1. U.S. updates jet-engine technology transfer policy with India

U.S. updates jet-engine technology transfer policy with India

U.S. Defense Secretary Ash Carter informed Indian Defence Minister Manohar Parrikar of the decision during the latter's visit to Washington this week and said it was made possible by the strengthening relationship between two countries.

By: | Washington | Published: December 11, 2015 11:14 AM
U.S. Defense Secretary Ash Carter (L) and India's Defense Minister Manohar Parrikar hold a joint press conference after their meeting at the Pentagon in Washington, December 10, 2015. (Reuters photo)

U.S. Defense Secretary Ash Carter (L) and India’s Defense Minister Manohar Parrikar hold a joint press conference after their meeting at the Pentagon in Washington, December 10, 2015. (Reuters photo)

The United States has updated its policy on gas-turbine engine technology transfer to India, a move that should lead to expanded cooperation in production and design of jet-engine components, a joint statement said on Thursday.

U.S. Defense Secretary Ash Carter informed Indian Defence Minister Manohar Parrikar of the decision during the latter’s visit to Washington this week and said it was made possible by the strengthening relationship between two countries.

“As a result of this policy update, the Secretary is confident that the United States will be able to expand cooperation in production and design of jet-engine components,” the joint statement said.

It said the two sides looked forward to U.S. companies working with their Indian counterparts “to submit transfer requests that will benefit from this updated policy.”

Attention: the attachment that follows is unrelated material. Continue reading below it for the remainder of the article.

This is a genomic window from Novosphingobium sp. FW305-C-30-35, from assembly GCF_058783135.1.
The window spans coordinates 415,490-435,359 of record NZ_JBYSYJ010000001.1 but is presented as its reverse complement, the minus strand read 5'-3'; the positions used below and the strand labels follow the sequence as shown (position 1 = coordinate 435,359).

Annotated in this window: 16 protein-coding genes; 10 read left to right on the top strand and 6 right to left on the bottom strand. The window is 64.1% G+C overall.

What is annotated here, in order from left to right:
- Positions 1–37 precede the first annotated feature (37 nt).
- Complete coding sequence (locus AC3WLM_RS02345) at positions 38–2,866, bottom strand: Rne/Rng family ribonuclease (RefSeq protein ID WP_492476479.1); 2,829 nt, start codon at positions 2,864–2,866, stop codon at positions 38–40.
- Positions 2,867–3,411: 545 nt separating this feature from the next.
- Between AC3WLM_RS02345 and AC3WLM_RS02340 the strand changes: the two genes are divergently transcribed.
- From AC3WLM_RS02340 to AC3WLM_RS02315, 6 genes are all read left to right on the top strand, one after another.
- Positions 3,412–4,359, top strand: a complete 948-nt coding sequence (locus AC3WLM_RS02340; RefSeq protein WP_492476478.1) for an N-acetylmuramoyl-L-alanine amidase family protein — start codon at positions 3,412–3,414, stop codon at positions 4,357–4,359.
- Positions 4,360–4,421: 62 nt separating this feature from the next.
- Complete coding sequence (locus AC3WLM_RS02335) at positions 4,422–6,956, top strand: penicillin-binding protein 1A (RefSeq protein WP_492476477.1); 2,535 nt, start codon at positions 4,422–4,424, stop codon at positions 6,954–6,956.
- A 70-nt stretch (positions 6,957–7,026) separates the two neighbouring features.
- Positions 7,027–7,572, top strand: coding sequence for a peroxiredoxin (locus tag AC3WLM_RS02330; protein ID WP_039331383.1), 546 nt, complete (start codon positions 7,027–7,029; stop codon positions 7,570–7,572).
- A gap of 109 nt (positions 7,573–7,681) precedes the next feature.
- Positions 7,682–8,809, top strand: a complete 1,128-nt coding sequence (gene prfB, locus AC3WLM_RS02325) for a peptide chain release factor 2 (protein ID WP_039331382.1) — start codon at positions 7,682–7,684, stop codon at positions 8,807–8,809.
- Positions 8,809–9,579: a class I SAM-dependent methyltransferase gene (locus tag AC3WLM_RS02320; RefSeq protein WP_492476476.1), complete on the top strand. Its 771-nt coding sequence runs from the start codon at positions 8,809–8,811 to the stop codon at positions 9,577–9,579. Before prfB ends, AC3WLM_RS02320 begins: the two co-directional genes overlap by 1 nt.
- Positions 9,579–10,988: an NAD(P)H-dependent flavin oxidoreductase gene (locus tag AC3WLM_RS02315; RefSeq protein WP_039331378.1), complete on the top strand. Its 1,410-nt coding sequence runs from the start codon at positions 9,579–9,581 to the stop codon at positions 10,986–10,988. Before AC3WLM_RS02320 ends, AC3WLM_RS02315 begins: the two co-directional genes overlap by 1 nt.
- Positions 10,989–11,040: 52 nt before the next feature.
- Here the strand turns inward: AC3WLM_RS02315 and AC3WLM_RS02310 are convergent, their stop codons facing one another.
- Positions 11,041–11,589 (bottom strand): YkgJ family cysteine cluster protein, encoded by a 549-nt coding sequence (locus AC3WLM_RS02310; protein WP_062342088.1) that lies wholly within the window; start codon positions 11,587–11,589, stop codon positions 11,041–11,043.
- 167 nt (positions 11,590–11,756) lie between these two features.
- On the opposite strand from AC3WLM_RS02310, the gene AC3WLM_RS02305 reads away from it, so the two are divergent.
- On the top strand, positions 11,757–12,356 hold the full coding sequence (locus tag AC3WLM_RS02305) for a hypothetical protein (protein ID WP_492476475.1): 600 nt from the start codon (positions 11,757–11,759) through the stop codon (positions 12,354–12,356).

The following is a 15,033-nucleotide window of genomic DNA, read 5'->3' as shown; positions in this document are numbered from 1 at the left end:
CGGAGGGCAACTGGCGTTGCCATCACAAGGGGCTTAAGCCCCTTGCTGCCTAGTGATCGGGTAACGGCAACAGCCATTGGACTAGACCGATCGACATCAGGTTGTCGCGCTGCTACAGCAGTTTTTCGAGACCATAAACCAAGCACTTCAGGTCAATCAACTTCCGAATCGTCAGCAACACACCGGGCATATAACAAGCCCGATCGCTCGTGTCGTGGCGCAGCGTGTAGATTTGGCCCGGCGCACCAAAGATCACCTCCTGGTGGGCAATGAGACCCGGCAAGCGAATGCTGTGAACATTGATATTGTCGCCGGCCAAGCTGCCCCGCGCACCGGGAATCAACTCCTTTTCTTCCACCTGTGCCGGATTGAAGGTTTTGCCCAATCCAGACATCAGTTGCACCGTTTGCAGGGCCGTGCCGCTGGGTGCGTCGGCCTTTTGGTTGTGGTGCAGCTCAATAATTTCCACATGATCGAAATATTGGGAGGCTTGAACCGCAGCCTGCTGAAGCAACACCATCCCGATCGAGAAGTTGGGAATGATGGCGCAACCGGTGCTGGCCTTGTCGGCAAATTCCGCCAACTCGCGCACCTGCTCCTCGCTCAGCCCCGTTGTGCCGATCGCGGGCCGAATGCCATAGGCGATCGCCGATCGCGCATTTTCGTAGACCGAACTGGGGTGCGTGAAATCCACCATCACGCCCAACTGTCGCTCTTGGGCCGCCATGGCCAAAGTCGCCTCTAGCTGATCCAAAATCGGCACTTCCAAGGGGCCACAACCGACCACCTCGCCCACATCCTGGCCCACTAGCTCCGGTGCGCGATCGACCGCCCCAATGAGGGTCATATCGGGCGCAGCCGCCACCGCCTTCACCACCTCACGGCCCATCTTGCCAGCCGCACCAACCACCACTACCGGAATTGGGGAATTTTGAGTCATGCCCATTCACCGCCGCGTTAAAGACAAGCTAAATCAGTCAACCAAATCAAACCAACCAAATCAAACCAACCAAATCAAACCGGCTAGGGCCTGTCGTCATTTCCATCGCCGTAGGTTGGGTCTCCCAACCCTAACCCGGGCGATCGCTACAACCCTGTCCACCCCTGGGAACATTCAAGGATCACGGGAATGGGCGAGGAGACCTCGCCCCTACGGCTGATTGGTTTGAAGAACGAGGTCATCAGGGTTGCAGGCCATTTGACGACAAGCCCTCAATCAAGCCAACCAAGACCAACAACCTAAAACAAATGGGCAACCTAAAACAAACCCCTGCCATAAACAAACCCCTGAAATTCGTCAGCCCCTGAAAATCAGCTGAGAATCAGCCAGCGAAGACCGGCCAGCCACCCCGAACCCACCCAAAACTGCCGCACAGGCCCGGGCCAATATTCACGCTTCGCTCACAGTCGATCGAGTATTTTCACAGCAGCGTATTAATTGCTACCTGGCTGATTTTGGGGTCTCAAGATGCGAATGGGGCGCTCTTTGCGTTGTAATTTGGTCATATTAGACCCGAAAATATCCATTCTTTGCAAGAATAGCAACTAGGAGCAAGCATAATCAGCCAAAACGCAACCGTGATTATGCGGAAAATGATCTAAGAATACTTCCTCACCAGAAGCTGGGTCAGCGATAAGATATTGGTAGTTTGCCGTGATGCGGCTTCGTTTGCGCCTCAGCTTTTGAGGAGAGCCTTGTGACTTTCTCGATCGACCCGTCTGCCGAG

The statement gave no details of the policy update and a Pentagon spokesman was unable to provide more information.

India and the United States were often at odds during the Cold War but have been working in recent years to expand defense cooperation given shared concerns about China’s rising power.

The United States has become one of the main sources of weapons for the Indian military, and under Indian Prime Minister Narendra Modi’s “Make-in-India” program has offered joint development and production of military technologies.

The scope of this Defense Technology and Trade Initiative (DTTI) has so far been modest because of concerns about intellectual property protection on the part of U.S. companies.

In June, Carter and Parrikar signed a new 10-year defense cooperation pact and sealed an agreement for joint development of protective gear for soldiers against biological and chemical warfare, and another on building generators.
In August, the two sides also held an inaugural working-level meeting aimed at establishing broader cooperation on the design, development and production of aircraft carriers.
Parrikar told a joint news conference on Thursday that he had told Carter of India’s desire for further collaboration in higher-end technologies under DTTI.

He said “many” more DTTI initiatives could be expected that would involve technology transfers and U.S. firms setting up production facilities in India.

“This enhanced cooperation will definitely result in a great deal of things coming out in the next six months,” he said without elaborating.

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